Monday, October 12, 2009

3 Potential Wikitravel Entries

Focus Location: Back Bay, Boston, Massachusetts

1) The Public Garden: The Boston Public Garden is a large park located in the heart of Boston, in the Back Bay region of the city. It is the largest and oldest botanical garden in the United States. Established in 1837 by Horace Gray, the 24-acre garden was formerly an enormous salt marsh, and was designed by George F. Meacham. The Public Garden is a great starting point for any tourist or person who finds themselves in Back Bay. The Garden features a plethora of diverse plant life, including a wide variety of native and foreign trees, and a rotating arrangment of flowers that changes with the seasons. The Garden also features numerous statues and fountains. In the center of the rectangular-shaped garden is a 4 acre pond, which in the spring and summer seasons is home to 1-2 swans, along with multiple other bird species such as ducks, comorants, and herons. Multiple turtles also live in the pond. From April-September, this large pond is also the home site of the Swan Boats, a famous Boston Tourist destination (See "Do" section for further detail on the Swan Boats). In the center of this pond stands the world's smallest suspension bridge, built over 100 years ago. In the corner of the park closest to Charles Street, tourists can view the famous duckling statues, based on Robert McCloskey's famous children's book, "Make Way For Ducklings." In 1987, the Boston Public Garden was declared a national historical landmark.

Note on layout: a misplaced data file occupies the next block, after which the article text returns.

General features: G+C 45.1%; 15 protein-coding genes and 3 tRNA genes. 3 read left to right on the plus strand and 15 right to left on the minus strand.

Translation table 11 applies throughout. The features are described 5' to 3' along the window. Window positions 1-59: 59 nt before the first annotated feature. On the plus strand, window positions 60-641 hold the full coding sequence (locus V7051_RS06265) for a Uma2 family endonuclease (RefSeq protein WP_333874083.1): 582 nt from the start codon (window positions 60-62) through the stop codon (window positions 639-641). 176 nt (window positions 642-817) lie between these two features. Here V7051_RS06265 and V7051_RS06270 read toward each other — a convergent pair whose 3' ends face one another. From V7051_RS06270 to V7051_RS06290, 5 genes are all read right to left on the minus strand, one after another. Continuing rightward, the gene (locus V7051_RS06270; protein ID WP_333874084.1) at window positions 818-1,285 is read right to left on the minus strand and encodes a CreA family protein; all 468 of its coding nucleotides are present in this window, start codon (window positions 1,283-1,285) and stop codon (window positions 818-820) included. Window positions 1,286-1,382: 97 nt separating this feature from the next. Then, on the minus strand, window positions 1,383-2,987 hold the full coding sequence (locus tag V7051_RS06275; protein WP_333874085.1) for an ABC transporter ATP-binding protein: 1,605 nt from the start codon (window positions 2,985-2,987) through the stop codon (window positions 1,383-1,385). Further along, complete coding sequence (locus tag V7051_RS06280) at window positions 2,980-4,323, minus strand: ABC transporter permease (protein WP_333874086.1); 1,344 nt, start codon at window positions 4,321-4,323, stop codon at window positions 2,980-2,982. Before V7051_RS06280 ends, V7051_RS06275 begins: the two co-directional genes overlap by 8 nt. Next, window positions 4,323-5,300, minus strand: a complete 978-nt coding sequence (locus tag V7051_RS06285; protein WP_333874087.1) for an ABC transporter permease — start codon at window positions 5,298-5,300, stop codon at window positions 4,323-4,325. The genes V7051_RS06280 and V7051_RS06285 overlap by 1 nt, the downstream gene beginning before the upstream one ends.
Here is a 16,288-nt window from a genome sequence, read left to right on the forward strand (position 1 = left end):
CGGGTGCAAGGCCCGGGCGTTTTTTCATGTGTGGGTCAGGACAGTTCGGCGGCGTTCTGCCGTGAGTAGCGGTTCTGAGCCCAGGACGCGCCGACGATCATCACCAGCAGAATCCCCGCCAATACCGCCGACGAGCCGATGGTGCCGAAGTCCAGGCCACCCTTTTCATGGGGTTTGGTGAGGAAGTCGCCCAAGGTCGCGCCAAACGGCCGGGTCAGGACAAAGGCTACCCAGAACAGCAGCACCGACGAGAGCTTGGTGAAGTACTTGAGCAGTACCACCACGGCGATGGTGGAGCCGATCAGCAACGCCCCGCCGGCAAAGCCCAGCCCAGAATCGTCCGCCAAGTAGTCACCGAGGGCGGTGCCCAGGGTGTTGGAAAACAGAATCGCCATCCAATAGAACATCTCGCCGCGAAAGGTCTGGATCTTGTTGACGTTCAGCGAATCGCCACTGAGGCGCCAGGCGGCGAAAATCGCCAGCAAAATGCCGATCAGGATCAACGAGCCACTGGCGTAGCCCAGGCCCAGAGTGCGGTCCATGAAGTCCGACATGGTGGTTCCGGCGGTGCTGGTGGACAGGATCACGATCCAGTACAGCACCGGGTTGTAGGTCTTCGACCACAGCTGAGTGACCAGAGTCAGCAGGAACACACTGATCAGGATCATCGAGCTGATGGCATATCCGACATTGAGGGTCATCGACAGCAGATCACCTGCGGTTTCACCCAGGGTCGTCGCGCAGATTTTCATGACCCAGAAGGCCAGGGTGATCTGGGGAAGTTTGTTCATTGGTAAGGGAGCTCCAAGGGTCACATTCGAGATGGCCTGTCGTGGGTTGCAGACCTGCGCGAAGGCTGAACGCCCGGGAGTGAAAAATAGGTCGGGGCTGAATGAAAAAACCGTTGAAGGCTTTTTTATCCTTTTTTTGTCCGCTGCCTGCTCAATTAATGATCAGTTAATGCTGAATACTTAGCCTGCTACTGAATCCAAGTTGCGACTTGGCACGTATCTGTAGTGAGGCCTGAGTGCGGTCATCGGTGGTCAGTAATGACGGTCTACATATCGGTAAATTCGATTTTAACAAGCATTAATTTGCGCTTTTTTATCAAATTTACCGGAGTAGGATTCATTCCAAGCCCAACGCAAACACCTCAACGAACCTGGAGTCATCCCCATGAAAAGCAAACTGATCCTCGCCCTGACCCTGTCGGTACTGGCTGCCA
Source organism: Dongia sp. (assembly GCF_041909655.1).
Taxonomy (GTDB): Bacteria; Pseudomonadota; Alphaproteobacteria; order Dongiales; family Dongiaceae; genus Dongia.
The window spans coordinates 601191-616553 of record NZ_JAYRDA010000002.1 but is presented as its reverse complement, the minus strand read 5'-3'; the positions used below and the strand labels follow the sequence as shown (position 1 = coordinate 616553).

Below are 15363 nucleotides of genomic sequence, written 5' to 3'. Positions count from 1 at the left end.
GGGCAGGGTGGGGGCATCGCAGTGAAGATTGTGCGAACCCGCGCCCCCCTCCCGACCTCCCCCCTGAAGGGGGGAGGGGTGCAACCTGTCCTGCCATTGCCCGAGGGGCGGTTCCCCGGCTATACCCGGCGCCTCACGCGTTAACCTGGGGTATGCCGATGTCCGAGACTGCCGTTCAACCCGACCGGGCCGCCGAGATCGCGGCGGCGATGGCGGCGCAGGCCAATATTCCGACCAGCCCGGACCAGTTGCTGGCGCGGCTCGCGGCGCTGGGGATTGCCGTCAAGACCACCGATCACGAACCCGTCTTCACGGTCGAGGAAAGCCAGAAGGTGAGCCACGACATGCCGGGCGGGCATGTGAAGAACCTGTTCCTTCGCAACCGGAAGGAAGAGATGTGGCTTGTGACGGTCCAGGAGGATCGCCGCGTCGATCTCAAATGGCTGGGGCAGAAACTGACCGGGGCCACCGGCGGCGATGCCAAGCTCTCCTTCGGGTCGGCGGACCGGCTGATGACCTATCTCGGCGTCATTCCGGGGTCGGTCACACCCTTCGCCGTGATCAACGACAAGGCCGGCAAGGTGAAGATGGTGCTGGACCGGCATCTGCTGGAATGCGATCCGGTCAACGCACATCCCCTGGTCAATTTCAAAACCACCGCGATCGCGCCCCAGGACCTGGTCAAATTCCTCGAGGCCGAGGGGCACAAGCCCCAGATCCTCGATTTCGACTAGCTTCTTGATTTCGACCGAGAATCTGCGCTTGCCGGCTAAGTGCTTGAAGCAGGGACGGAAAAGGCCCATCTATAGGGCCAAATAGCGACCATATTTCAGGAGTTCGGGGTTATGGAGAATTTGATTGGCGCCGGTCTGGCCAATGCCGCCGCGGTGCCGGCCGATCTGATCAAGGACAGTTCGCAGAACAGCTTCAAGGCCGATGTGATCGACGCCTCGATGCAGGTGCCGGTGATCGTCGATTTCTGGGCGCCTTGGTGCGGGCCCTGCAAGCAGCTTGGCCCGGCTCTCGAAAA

2) The Swan Boats: Located in the 4-acre pond sitting in the center of the Boston Public Garden, the Boston Swan Boats are one of the most famous and traditional icons of the city of Boston. Founded in 1877 by British immigrant and engineer Robert Paget, the Swan Boats have been preserved for over 130 years by the Paget family for tourist pleasure and enjoyment. There are six swan boats in total, which can carry the weight of 15-20 adults each. Each boat is pedaled by a Swan Boat worker (usually a high school-college aged student) who sits behind a large, white swan made of fiberglass located in the rear of the boat. For a small fee ($1.50 for children, $2.75 for adults, $1.70 for seniors), anyone can enjoy a relaxing 15 minute trip around the pond and take in a beautiful tour of the Boston Public Garden.